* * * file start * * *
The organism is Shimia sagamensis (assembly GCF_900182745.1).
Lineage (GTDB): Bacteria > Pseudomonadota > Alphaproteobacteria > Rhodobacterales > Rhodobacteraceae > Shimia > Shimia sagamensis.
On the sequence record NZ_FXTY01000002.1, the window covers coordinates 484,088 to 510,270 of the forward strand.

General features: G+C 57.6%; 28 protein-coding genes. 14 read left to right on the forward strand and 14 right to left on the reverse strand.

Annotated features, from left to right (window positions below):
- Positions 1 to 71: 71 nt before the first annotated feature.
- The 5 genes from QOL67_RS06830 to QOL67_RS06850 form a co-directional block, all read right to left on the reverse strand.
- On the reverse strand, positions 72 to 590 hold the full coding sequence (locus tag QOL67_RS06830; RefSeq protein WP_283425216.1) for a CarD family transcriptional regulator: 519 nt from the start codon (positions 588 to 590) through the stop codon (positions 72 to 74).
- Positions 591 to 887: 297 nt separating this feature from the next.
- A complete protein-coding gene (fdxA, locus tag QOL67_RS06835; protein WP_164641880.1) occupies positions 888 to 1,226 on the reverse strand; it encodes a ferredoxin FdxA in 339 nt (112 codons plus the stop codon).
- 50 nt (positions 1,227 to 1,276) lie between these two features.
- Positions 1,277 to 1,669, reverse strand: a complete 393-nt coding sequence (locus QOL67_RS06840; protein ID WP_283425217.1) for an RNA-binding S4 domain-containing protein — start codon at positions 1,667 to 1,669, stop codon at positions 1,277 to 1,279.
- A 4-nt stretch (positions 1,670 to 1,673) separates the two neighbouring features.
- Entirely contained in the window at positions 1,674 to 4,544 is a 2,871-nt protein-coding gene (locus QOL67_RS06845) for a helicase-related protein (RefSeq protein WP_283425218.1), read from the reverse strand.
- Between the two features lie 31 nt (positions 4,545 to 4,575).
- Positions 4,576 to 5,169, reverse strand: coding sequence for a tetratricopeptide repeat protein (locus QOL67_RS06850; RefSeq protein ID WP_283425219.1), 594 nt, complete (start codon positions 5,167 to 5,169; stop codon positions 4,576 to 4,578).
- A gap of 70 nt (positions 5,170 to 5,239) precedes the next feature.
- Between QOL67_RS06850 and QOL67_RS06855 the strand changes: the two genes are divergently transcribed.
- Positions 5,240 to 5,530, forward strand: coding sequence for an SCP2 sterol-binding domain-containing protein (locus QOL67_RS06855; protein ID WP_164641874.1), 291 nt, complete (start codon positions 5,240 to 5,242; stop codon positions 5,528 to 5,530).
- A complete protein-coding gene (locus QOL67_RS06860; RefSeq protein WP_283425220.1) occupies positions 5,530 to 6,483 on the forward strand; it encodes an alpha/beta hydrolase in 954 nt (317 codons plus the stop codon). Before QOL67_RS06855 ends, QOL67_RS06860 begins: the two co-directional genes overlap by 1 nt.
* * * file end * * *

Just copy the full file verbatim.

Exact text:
The organism is Shimia sagamensis (assembly GCF_900182745.1).
Lineage (GTDB): Bacteria > Pseudomonadota > Alphaproteobacteria > Rhodobacterales > Rhodobacteraceae > Shimia > Shimia sagamensis.
On the sequence record NZ_FXTY01000002.1, the window covers coordinates 484,088 to 510,270 of the forward strand.

General features: G+C 57.6%; 28 protein-coding genes. 14 read left to right on the forward strand and 14 right to left on the reverse strand.

Annotated features, from left to right (window positions below):
- Positions 1 to 71: 71 nt before the first annotated feature.
- The 5 genes from QOL67_RS06830 to QOL67_RS06850 form a co-directional block, all read right to left on the reverse strand.
- On the reverse strand, positions 72 to 590 hold the full coding sequence (locus tag QOL67_RS06830; RefSeq protein WP_283425216.1) for a CarD family transcriptional regulator: 519 nt from the start codon (positions 588 to 590) through the stop codon (positions 72 to 74).
- Positions 591 to 887: 297 nt separating this feature from the next.
- A complete protein-coding gene (fdxA, locus tag QOL67_RS06835; protein WP_164641880.1) occupies positions 888 to 1,226 on the reverse strand; it encodes a ferredoxin FdxA in 339 nt (112 codons plus the stop codon).
- 50 nt (positions 1,227 to 1,276) lie between these two features.
- Positions 1,277 to 1,669, reverse strand: a complete 393-nt coding sequence (locus QOL67_RS06840; protein ID WP_283425217.1) for an RNA-binding S4 domain-containing protein — start codon at positions 1,667 to 1,669, stop codon at positions 1,277 to 1,279.
- A 4-nt stretch (positions 1,670 to 1,673) separates the two neighbouring features.
- Entirely contained in the window at positions 1,674 to 4,544 is a 2,871-nt protein-coding gene (locus QOL67_RS06845) for a helicase-related protein (RefSeq protein WP_283425218.1), read from the reverse strand.
- Between the two features lie 31 nt (positions 4,545 to 4,575).
- Positions 4,576 to 5,169, reverse strand: coding sequence for a tetratricopeptide repeat protein (locus QOL67_RS06850; RefSeq protein ID WP_283425219.1), 594 nt, complete (start codon positions 5,167 to 5,169; stop codon positions 4,576 to 4,578).
- A gap of 70 nt (positions 5,170 to 5,239) precedes the next feature.
- Between QOL67_RS06850 and QOL67_RS06855 the strand changes: the two genes are divergently transcribed.
- Positions 5,240 to 5,530, forward strand: coding sequence for an SCP2 sterol-binding domain-containing protein (locus QOL67_RS06855; protein ID WP_164641874.1), 291 nt, complete (start codon positions 5,240 to 5,242; stop codon positions 5,528 to 5,530).
- A complete protein-coding gene (locus QOL67_RS06860; RefSeq protein WP_283425220.1) occupies positions 5,530 to 6,483 on the forward strand; it encodes an alpha/beta hydrolase in 954 nt (317 codons plus the stop codon). Before QOL67_RS06855 ends, QOL67_RS06860 begins: the two co-directional genes overlap by 1 nt.